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  Reply # 1953985 9-Feb-2018 00:47
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I've copied the data on the workstations to another drive how will I know if it's ok. I can open the files



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  Reply # 1953986 9-Feb-2018 01:05
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We do use rdp it may have been open at the time

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  Reply # 1953998 9-Feb-2018 07:25
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Oh and 5) make sure no one is running as admin users on the workstations

You could run Windows Defender Offline on the workstations and run a scan, if that was all clear I’d be fairly happy to say they were ok. Assuming desktops had been patched and perhaps not server.
https://support.microsoft.com/en-nz/help/17466/windows-defender-offline-help-protect-my-pc

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  Reply # 1954004 9-Feb-2018 07:48
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A: Don't ever have RDP open to the internet, setup a VPN, and RDP once VPN'd if you need internet facing connectivity.

 

B: Ensure you're server is regularly doing Windows Updates.

 

 





Information wants to be free. The Net interprets censorship as damage and routes around it.


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  Reply # 1954035 9-Feb-2018 08:53
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I have had good success with using the File Server Resource Manager feature on my sites.  I used the following lists:

 

https://fsrm.experiant.ca/

 

 

 

It has stopped a couple of infections from client computers spreading to the file shares on the server.  And because I use redirected folders for staff profiles, the infections that have occurred only caused issues with the client computer and not user data.  After that it was a simple case of re-imaging the PC and letting the user log in.


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  Reply # 1954037 9-Feb-2018 08:59
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Sounds like you've got a good ol case of ransomware.

In all honesty, I would go consult an "IT Person" or take up some of the professional services people here offer if you value your data..
You bet if you have moved USB drives around and transferred files between server and work stations they all got it! I've seen this stuff ruin businesses and people don't take it overly serious until its too late.
Cheers





 


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  Reply # 1954038 9-Feb-2018 09:00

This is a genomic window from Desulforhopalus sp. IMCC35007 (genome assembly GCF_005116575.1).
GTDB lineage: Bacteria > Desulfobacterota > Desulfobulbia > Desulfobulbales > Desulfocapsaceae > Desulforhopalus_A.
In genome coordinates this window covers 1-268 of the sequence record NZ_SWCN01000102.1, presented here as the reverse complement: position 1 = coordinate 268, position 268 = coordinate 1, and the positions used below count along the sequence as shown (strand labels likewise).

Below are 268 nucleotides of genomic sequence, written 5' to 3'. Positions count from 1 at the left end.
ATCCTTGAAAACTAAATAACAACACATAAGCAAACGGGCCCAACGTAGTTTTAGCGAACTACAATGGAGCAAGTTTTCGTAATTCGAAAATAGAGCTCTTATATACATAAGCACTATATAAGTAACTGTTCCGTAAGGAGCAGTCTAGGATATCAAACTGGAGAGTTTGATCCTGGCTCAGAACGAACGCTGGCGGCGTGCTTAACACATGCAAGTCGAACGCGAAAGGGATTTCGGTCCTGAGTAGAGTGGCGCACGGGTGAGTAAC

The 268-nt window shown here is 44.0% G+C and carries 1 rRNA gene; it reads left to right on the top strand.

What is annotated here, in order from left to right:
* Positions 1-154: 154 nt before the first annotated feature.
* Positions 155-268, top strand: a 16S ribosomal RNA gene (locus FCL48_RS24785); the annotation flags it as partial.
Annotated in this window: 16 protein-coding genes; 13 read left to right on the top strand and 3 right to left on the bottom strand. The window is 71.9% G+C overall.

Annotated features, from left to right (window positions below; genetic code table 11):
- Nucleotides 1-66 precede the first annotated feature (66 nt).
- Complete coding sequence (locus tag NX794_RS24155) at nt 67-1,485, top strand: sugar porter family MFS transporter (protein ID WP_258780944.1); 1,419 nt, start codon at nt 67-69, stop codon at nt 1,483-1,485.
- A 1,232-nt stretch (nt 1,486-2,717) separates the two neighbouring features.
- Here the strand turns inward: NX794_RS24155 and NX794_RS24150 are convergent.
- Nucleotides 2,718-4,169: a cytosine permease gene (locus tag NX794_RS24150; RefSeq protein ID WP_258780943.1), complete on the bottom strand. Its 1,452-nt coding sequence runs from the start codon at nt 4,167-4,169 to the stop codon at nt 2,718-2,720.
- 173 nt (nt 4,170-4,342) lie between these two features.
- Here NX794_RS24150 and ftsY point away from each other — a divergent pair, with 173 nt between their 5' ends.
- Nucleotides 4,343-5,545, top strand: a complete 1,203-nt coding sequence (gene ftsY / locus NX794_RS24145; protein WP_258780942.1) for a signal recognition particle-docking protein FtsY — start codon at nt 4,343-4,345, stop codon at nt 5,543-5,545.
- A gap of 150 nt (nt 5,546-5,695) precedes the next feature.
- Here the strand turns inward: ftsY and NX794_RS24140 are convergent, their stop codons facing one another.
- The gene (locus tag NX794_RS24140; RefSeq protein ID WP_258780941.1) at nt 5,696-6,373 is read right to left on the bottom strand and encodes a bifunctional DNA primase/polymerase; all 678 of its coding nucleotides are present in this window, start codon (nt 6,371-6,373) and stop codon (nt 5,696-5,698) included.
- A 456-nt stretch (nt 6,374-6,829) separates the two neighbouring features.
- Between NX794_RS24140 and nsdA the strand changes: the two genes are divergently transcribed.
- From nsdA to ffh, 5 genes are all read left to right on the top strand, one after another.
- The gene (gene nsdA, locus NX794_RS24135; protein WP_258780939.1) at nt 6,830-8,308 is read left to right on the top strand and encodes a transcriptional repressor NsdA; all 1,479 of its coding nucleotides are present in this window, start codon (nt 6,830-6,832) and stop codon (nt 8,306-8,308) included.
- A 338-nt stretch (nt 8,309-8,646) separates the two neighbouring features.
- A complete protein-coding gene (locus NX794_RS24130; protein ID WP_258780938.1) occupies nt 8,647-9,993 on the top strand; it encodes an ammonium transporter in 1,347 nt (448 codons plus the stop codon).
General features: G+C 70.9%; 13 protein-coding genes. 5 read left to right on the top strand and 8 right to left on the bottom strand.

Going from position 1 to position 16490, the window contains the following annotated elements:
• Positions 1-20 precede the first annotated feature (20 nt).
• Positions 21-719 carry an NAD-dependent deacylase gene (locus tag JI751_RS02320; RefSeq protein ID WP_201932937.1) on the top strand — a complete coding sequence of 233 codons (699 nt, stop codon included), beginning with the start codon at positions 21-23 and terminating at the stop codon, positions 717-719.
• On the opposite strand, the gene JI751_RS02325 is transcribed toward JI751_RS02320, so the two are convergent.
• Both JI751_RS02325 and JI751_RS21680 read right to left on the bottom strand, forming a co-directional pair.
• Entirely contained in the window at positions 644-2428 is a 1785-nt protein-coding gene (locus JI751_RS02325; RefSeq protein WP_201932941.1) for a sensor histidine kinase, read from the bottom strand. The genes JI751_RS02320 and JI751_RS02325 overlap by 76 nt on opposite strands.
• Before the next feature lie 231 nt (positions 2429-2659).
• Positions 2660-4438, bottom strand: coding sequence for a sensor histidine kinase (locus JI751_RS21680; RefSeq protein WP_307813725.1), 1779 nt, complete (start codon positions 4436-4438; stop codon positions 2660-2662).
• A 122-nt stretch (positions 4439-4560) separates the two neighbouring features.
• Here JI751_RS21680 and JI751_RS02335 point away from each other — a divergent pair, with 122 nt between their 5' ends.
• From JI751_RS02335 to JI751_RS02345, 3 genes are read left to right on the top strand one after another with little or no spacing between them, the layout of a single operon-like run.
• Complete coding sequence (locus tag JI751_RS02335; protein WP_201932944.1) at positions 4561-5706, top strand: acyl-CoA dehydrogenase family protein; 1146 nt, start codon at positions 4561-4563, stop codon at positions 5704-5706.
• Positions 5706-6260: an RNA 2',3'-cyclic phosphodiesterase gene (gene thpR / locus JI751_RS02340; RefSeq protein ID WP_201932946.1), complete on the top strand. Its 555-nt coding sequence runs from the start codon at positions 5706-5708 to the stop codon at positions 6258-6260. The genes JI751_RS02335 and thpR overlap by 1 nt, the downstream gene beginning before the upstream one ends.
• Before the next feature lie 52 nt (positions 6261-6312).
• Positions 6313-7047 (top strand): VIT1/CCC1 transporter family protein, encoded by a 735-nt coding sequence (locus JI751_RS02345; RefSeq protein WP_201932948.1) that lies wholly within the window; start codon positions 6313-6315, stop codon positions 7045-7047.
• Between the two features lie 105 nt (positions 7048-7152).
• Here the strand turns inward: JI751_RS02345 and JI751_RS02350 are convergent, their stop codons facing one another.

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Ford: I've copied the data on the workstations to another drive how will I know if it's ok. I can open the files

 

You may have also copied files that have been infected, so they still might be triggered at a later date


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  Reply # 1954120 9-Feb-2018 10:08
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Ensuring good backups are the best thing you can do, for example following the 3-2-1 backup rule.

 

Indeed have good AV/Firewall/patching/UAC/User training in place, but the nature of ransomware and the such these days is that you need to be prepared for recovering when it hits, not just trying to stop it from hitting. It is pretty trivial to get past many of the systems used to try and stop ransomware from entering a network, idea is to reduce the exposure.

 

This doc produced by the ASD, part of the Australian Department of Defense, is seen as a good reference for strategies to mitigate cyber security incidents - https://asd.gov.au/publications/Mitigation_Strategies_2017.pdf

 

 


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  Reply # 1954132 9-Feb-2018 10:37
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Ford:

 

Is there any software that can be used to unencrpt them.

 

Not sure how we go it because it happened overnight. We use Nod32 endpoint but the virus disabled it.

 

 

The days of being able to unencrypt are long gone. That will only work on very old versions of ransomware
You can try, but honestly its clutching at straws .

NOD32 will not stop ransomware . Ive seen a few ransomware infections despite having up to date NOD.
From what Ive seen , the usual way it gets in is from a Workstation (often after clicking a bogus email link) : it will then encrypt network accessable files .
Also is the possibility of it getting in via a user having a stupidly insecure password : it happens .

 

 

 

"And it doesn't explain why the workstations are ok"

 

some malware will do the damage, then remove all traces of itself. So there may no longer be any active malware on the workstations/server when
you AV/malware scan them.
Who knows, it could be a strain that targets network shares & leaves the workstation in a fully usable state .
If its  zero day malware, it wont get detected regardless.